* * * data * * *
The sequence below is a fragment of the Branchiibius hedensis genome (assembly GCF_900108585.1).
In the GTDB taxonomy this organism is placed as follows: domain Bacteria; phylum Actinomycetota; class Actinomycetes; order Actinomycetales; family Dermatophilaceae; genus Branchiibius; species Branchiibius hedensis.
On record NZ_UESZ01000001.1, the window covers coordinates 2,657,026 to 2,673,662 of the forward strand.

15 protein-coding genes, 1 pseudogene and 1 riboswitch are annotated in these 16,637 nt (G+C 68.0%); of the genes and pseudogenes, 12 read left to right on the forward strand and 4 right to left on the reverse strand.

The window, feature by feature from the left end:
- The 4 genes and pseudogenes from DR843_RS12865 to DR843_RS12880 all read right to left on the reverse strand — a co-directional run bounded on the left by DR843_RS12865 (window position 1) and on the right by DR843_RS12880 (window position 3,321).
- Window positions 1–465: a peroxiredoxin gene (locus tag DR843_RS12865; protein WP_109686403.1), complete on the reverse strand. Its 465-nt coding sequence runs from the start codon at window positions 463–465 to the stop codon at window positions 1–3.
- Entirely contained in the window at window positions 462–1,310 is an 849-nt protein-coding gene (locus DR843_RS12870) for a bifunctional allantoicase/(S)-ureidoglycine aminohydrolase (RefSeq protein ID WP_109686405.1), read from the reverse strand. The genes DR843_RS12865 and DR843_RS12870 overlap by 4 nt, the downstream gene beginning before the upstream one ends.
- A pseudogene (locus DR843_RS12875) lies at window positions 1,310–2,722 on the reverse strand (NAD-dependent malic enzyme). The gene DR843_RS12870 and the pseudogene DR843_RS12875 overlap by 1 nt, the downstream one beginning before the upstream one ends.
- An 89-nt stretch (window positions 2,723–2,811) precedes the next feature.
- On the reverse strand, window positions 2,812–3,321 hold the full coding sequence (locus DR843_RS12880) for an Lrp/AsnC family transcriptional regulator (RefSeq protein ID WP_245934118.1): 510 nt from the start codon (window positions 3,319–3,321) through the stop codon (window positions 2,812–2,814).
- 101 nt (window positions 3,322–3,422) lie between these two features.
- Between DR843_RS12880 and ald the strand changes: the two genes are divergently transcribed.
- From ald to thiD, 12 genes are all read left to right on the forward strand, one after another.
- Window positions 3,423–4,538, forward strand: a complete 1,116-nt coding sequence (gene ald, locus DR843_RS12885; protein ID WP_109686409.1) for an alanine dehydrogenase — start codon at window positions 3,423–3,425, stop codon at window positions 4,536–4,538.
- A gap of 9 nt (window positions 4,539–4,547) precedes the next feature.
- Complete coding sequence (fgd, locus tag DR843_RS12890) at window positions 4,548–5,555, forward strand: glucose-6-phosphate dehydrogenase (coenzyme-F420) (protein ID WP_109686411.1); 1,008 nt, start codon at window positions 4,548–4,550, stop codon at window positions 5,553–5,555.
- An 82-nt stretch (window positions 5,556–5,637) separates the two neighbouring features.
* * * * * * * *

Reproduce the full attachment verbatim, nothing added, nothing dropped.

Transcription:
The sequence below is a fragment of the Branchiibius hedensis genome (assembly GCF_900108585.1).
In the GTDB taxonomy this organism is placed as follows: domain Bacteria; phylum Actinomycetota; class Actinomycetes; order Actinomycetales; family Dermatophilaceae; genus Branchiibius; species Branchiibius hedensis.
On record NZ_UESZ01000001.1, the window covers coordinates 2,657,026 to 2,673,662 of the forward strand.

15 protein-coding genes, 1 pseudogene and 1 riboswitch are annotated in these 16,637 nt (G+C 68.0%); of the genes and pseudogenes, 12 read left to right on the forward strand and 4 right to left on the reverse strand.

The window, feature by feature from the left end:
- The 4 genes and pseudogenes from DR843_RS12865 to DR843_RS12880 all read right to left on the reverse strand — a co-directional run bounded on the left by DR843_RS12865 (window position 1) and on the right by DR843_RS12880 (window position 3,321).
- Window positions 1–465: a peroxiredoxin gene (locus tag DR843_RS12865; protein WP_109686403.1), complete on the reverse strand. Its 465-nt coding sequence runs from the start codon at window positions 463–465 to the stop codon at window positions 1–3.
- Entirely contained in the window at window positions 462–1,310 is an 849-nt protein-coding gene (locus DR843_RS12870) for a bifunctional allantoicase/(S)-ureidoglycine aminohydrolase (RefSeq protein ID WP_109686405.1), read from the reverse strand. The genes DR843_RS12865 and DR843_RS12870 overlap by 4 nt, the downstream gene beginning before the upstream one ends.
- A pseudogene (locus DR843_RS12875) lies at window positions 1,310–2,722 on the reverse strand (NAD-dependent malic enzyme). The gene DR843_RS12870 and the pseudogene DR843_RS12875 overlap by 1 nt, the downstream one beginning before the upstream one ends.
- An 89-nt stretch (window positions 2,723–2,811) precedes the next feature.
- On the reverse strand, window positions 2,812–3,321 hold the full coding sequence (locus DR843_RS12880) for an Lrp/AsnC family transcriptional regulator (RefSeq protein ID WP_245934118.1): 510 nt from the start codon (window positions 3,319–3,321) through the stop codon (window positions 2,812–2,814).
- 101 nt (window positions 3,322–3,422) lie between these two features.
- Between DR843_RS12880 and ald the strand changes: the two genes are divergently transcribed.
- From ald to thiD, 12 genes are all read left to right on the forward strand, one after another.
- Window positions 3,423–4,538, forward strand: a complete 1,116-nt coding sequence (gene ald, locus DR843_RS12885; protein ID WP_109686409.1) for an alanine dehydrogenase — start codon at window positions 3,423–3,425, stop codon at window positions 4,536–4,538.
- A gap of 9 nt (window positions 4,539–4,547) precedes the next feature.
- Complete coding sequence (fgd, locus tag DR843_RS12890) at window positions 4,548–5,555, forward strand: glucose-6-phosphate dehydrogenase (coenzyme-F420) (protein ID WP_109686411.1); 1,008 nt, start codon at window positions 4,548–4,550, stop codon at window positions 5,553–5,555.
- An 82-nt stretch (window positions 5,556–5,637) separates the two neighbouring features.